NMFS issues a final rule to revise regulations requiring seabird avoidance measures in the hook-and-line groundfish fisheries of the Bering Sea and Aleutian Islands management area (BSAI) and Gulf of Alaska (GOA) and in the Pacific halibut fishery in U.S. Convention waters off Alaska. This action is intended to improve the current requirements and further mitigate interactions with the short-tailed albatross (Phoebastria albatrus), an endangered species protected under the Endangered Species Act (ESA), and with other seabird species in hook-and-line fisheries in and off Alaska, according to James W. Balsiger, Administrator, Alaska Region, National Marine Fisheries Service (NMFS). The North Pacific Fishery Management Council took final action on these measures in December 2001 and a proposed rule was published on February 7, 2003 (68 FR 6386).
Who Must Use the New Seabird Avoidance Measures?
Seabird avoidance measures will apply to the operators of vessels using hook-and-line gear for:
- Pacific halibut in the Individual Fishing Quota (IFQ) and Community Development Quota (CDQ) management programs (0 to 200 nautical miles (nm)),
- IFQ sablefish in EEZ waters (3 to 200 nm) and waters of the State of Alaska (0 to 3 nm), except waters of Prince William Sound and areas in which sablefish fishing is managed under a State of Alaska limited entry program (Clarence Strait, Chatham Strait), and
- groundfish (except IFQ sablefish) with hook-and-line gear in the U.S. EEZ waters off Alaska (3 to 200 nm).
- Other than noted above, vessel operators using hook-and-line gear and fishing for groundfish in waters of the State of Alaska must refer to seabird avoidance measures in State regulations.
- Exemption: Operators of vessels 32 ft (9.8 m) LOA or less using hook-and-line gear in IPHC Area 4E in waters shoreward of the EEZ are exempt from seabird avoidance regulations.
What are the New Seabird Avoidance Requirements?
The primary requirements are:
- Seabird avoidance gear must be onboard, made available for inspection upon request by specified persons, and must be used while hook-and-line gear is being deployed.
- Use of a line or lines designed to deter seabirds from taking baited hooks (paired streamer line, single streamer line, or buoy bag line).
- Offal discharge methods, including removal of hooks from any offal that is discharged.
- Seabird Avoidance Plan?a new reporting requirement. Must be written, current, and onboard the vessel. This new Seabird Avoidance Plan is available at: http://www.fakr.noaa.gov/protectedresources/seabirds/torilines/form.pdf <need linke to PDF>
What Type of `Bird Scaring Line' Must be Used?
The type of `bird scaring line' you are required to use depends on the area you fish, the length of your vessel, the superstructure of your vessel, and the type of hook-and-line gear you use (e.g. snap gear). See the actual regulations for your specific requirements.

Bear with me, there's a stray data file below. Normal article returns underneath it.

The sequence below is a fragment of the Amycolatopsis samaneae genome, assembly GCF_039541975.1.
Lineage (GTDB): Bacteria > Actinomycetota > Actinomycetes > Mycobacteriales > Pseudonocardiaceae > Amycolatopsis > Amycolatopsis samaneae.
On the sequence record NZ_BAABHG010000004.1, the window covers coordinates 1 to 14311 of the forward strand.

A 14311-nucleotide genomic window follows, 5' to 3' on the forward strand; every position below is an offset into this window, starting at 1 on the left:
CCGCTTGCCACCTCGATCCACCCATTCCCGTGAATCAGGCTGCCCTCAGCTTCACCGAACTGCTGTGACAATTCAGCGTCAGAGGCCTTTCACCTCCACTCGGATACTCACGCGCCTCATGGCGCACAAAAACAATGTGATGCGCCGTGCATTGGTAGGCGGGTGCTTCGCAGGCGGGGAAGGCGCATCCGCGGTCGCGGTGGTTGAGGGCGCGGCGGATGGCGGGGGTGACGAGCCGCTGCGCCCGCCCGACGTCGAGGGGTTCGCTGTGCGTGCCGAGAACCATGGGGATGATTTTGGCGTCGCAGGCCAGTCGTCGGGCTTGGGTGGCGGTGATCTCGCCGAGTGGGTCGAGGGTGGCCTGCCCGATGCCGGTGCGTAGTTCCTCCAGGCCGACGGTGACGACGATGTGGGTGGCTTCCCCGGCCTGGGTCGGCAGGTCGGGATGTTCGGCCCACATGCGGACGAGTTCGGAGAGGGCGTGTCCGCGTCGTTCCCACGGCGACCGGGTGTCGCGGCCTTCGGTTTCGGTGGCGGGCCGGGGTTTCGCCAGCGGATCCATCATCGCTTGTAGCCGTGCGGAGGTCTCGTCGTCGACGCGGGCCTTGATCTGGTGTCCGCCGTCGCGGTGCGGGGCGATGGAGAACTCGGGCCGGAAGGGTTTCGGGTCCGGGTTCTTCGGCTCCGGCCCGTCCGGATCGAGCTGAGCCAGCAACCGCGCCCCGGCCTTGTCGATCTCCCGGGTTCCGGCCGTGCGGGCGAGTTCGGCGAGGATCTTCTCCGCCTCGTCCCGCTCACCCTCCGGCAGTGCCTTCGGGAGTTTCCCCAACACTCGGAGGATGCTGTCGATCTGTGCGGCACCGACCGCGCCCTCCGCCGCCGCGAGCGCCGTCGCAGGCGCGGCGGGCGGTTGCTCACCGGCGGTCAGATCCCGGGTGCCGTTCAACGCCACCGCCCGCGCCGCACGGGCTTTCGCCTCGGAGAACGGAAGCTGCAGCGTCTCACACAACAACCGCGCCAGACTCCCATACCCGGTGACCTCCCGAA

- Larger vessels [greater than 55 ft (16.8 m) length overall (LOA)] in the EEZ must use paired streamer lines of a specified performance and material standard.
- Smaller vessels [greater than 26 ft (7.9 m) LOA and less than or equal to 55 ft LOA] must use a single streamer line or, in limited instances, a buoy bag line. Required performance and material standards are not specified for smaller vessels.
- In certain situations, an additional device must be used?adding weights to the groundline, use of a second buoy bag line or streamer line, or strategic offal discharge to distract birds away from the setting of baited hooks.
Is `Night-Setting' an Option as a Seabird Avoidance Measure?
No. Night-setting, the use of a line shooter, or the use of a lining tube (for underwater setting of gear) must be accompanied by the applicable seabird avoidance gear requirements as specified in regulation.
Are Free Streamer Lines Still Available?
Yes. See http:/www.fakr.noaa.gov/protectedresources/seabirds/streamers.htm <need link to site> for the nearest Streamer Line distribution center.
What Do I Do if I Accidentally Hook Birds While Hauling Gear and They Come Onboard Alive?
The new regulations continue to require that every reasonable effort be made to ensure that birds brought on board alive are released alive. The U.S. Fish & Wildlife Service (USFWS) says that these live birds should be released on site if they meet ALL of the following criteria:
- Bird can stand and walk using both feet.
- Bird can flap both wings and there is no apparent wing droop.
- Bird is alert, active, holds its head up and reacts to stimuli.
- Bird is not bleeding freely.
- Wing and tail feathers have not been lost and are in good condition.
- Bird is waterproof (water beads up on feathers).
If the bird does not meet all of these criteria, then see Appendix 2 of the USFWS Biological Opinion on the Effects of the Total Allowable Catch-Setting Process for the Gulf of Alaska and Bering Sea/Aleutian Islands Groundfish Fisheries to the Endangered Short-tailed Albatross (Phoebastria albatrus) and threatened Steller’s Eider (Polysticta stelleri), September 2003 for details on how to care for the bird.
When Are the New Regulations Effective?
The new regulations are effective February 12, 2004, 30 days after the publication of the final regulations in the Federal Register (69 FR 1930, January 13, 2004).
This action is necessary to improve the effectiveness of seabird avoidance measures and further reduce the incidental take of seabirds in the hook-and-line fisheries off Alaska. The action is issued pursuant to 50 CFR Part 679.
This information bulletin only provides notice of a regulatory change. For the purposes of complying with the regulatory change, you are advised to see the actual text of the regulation in the Code of Federal Regulations. Additional information can be found at the NMFS Alaska Region website “Seabird Bycatch Information for Alaska Fishermen” or by contacting Kim Rivera, NMFS’s Seabird Coordinator, 907-586-7424.